Taxing farmers 'into oblivion' will only set the environment back, says Steven Joyce
National and Labour are at loggerheads over a water tax, with the Government saying Labour's plans could see water quality going backwards because farmers would be too broke to invest in it.
But Labour leader Jacinda Ardern has hit back, saying his figures are "patently wrong" and called on National to offer its solution.
Labour announced it would charge a "royalty fee" on water bottlers and farmers using irrigation, but it would not reveal a set amount for the tax until after the election.
The policy has been met with alarm from rural sectors and a number of political parties, however it had the support of the Green Party.
National campaign manager Steven Joyce told TVNZ's Q+A on Sunday, it would make regions poorer and their environmental outcomes would suffer.
* Ask NZ's politicians your questions in our election debates
* Farmers would pay to irrigate under Labour's freshwater policy
* Canterbury would bear brunt of Labour's water tax - industry
* Bold action needed on freshwater quality, NZ farming leaders say
"What we don't want to do is actually tax these regions to effectively make them poorer, because there is no part of the world where there is a poor country that does a good job with its environment."
It was unfair to pick on the dairy industry alone, he said, because there also big problems in urban waterways. He added that Labour was being "very quiet" about urban water quality, "because they don't want to upset consumers".
Ardern said she was willing to show leadership on the issue, which National had not tackled in its nine years in Government.
"We are responding to a problem that unfortunately the Government hasn't tackled. We're staring down the barrel of rivers becoming increasingly unusable."
Joyce defended the National Government's focus on dairy, rejecting that it came at the expense of the environment.
"Absolutely not. Nobody can argue that, because we're putting in this National Policy Statement, we're requiring people to measure their water use and control their water use.
"And, we've also got the farmers fencing off all their waterways."
He said in many cases, irrigation schemes approved under the current Government had a requirement to heavily control nitrate leachate.
"The irrigation projects were required to get through RMA, which has stringent requirements around the environment and in most cases, improved water quality - probably all cases.
It was unfair to pick on the dairy industry alone, because there also big problems in urban waterways, but Labour was being "very quiet" about urban water quality, "because they don't want to upset consumers".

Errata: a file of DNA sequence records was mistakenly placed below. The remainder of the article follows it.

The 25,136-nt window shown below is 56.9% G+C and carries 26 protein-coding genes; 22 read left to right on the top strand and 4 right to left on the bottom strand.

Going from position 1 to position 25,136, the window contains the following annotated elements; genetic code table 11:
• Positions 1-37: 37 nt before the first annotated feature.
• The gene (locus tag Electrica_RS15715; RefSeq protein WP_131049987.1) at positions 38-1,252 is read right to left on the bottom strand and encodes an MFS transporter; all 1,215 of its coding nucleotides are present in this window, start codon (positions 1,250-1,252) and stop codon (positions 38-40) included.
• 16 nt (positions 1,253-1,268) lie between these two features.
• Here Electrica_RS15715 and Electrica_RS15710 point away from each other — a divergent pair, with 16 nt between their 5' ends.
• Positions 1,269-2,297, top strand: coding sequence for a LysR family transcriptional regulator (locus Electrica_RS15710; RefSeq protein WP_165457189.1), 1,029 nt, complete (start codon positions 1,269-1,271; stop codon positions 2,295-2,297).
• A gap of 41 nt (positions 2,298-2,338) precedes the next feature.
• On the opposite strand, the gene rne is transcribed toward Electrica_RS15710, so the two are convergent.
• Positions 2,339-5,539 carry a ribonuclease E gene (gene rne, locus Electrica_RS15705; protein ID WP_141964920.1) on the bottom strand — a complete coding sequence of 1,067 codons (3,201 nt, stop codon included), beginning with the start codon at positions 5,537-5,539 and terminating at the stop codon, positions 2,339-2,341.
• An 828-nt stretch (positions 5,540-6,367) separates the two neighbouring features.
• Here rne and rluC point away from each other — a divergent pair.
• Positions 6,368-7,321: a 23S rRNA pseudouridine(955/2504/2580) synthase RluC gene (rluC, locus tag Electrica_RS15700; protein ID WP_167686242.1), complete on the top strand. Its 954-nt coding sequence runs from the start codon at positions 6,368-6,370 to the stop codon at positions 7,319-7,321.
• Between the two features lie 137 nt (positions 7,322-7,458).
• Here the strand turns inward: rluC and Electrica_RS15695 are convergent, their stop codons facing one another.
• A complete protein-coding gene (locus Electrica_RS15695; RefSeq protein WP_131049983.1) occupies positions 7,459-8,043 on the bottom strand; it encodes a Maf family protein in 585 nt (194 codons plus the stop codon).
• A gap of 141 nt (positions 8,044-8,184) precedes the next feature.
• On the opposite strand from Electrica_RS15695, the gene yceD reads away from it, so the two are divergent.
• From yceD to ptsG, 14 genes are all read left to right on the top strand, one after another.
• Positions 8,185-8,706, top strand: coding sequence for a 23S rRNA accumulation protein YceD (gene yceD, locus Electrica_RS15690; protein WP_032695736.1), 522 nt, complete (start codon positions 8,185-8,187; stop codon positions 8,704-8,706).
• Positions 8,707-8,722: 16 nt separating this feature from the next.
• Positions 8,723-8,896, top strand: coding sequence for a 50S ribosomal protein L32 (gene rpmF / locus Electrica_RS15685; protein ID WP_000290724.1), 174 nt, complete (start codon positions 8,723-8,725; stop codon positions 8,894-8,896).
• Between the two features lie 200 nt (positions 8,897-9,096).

He rejected farmers weren't paying their fair share.
"But let's go there, just say we'll tax these people so their incomes will drop so that they can't afford to change the way that they farm - this is a good idea?" he said.
"It's a crazy thing - if you want these people to have the ability to change their farm systems, to invest in fencing off the waterways and all these things, then don't try and tax them into oblivion - it's crazy.
"Yes, it's the Left's approach; if it moves, tax it. But as I say, the New Zealand economy is performing well, we've got many steps in place to improve our environment and the way we afford those thing - for example our electric vehicles we announced just yesterday - is to be wealthy enough to make those changes."
Ardern said Labour had given a "sense of scale" on what tax it would apply, but it would not make a move before consulting first.
"We've given a sense of that scale, in the realm of a few cents per 1000 litres, but what I also still want to make clear, is that we've given a guarantee that we'll sit around the table with those affected to make sure that what we do is workable," she said.
"The Government themselves have acknowledged the issue with water bottling, and the issue with water use. They've sent it to a technical group who aren't going to tell the public what they've decided until December."
In the same Q+A interview, Labour's spokesman for water David Parker conceded that those living in the cities - enjoying a certain standard of living - were reliant on the productivity of the rural sector; "we all are".
But he rubbished Joyce's comments as "scaremongering" and said the tax figure Joyce was using was incorrect.
"Farmers, as opposed to water bottlers, we've said one or two cents per thousand litres.
"If you wanted me to put a cent figure on it, I'd say two rather than one," he told Q+A.
Parker rejected Joyce's suggestion that Labour's tax could sting individual farmers to the tune of $50,000 to $100,000 per year.
"It would be about $100 million across the whole of the country, which is incidentally what [Environment Minister] Nick Smith says we need to spend every year for the next 23 years to clean up our waterways.
"The level of scaremongering on this will make Donald Trump blush."
If there was a cost of cleaning up New Zealand's rivers, it should be born by the largest polluters, he said.
"Who should pay that? Should we tax pensioners or working people, Or should the farmers who are polluting make a contribution?"
Parker said cities had massively cleaned up their waterways, whereas farmers were one of the biggest culprits of pollution.
Labour was not seeking to penalise farmers.
"We're saying that they should make a small contribution to the clean-up of our rivers so that they, and you, and your children and I can swim in our local rivers in summer."
Comments on this article have now closed